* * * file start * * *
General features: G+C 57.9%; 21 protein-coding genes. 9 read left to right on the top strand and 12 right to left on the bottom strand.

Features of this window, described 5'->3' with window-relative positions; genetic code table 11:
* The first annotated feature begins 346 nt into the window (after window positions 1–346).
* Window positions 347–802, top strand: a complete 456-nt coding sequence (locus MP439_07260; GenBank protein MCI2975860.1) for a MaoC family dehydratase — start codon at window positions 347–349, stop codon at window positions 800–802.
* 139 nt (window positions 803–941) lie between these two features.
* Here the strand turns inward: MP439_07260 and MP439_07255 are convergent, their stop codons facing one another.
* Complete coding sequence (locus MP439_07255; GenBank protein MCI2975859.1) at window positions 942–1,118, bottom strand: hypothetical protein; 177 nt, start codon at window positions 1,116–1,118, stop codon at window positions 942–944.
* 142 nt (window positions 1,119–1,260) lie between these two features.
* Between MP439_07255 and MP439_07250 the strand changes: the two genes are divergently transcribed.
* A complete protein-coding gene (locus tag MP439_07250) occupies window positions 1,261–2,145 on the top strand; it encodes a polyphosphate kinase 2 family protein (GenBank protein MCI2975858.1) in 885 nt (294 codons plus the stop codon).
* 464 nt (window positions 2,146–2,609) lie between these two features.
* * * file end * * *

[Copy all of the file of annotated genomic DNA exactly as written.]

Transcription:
General features: G+C 57.9%; 21 protein-coding genes. 9 read left to right on the top strand and 12 right to left on the bottom strand.

Features of this window, described 5'->3' with window-relative positions; genetic code table 11:
* The first annotated feature begins 346 nt into the window (after window positions 1–346).
* Window positions 347–802, top strand: a complete 456-nt coding sequence (locus MP439_07260; GenBank protein MCI2975860.1) for a MaoC family dehydratase — start codon at window positions 347–349, stop codon at window positions 800–802.
* 139 nt (window positions 803–941) lie between these two features.
* Here the strand turns inward: MP439_07260 and MP439_07255 are convergent, their stop codons facing one another.
* Complete coding sequence (locus MP439_07255; GenBank protein MCI2975859.1) at window positions 942–1,118, bottom strand: hypothetical protein; 177 nt, start codon at window positions 1,116–1,118, stop codon at window positions 942–944.
* 142 nt (window positions 1,119–1,260) lie between these two features.
* Between MP439_07255 and MP439_07250 the strand changes: the two genes are divergently transcribed.
* A complete protein-coding gene (locus tag MP439_07250) occupies window positions 1,261–2,145 on the top strand; it encodes a polyphosphate kinase 2 family protein (GenBank protein MCI2975858.1) in 885 nt (294 codons plus the stop codon).
* 464 nt (window positions 2,146–2,609) lie between these two features.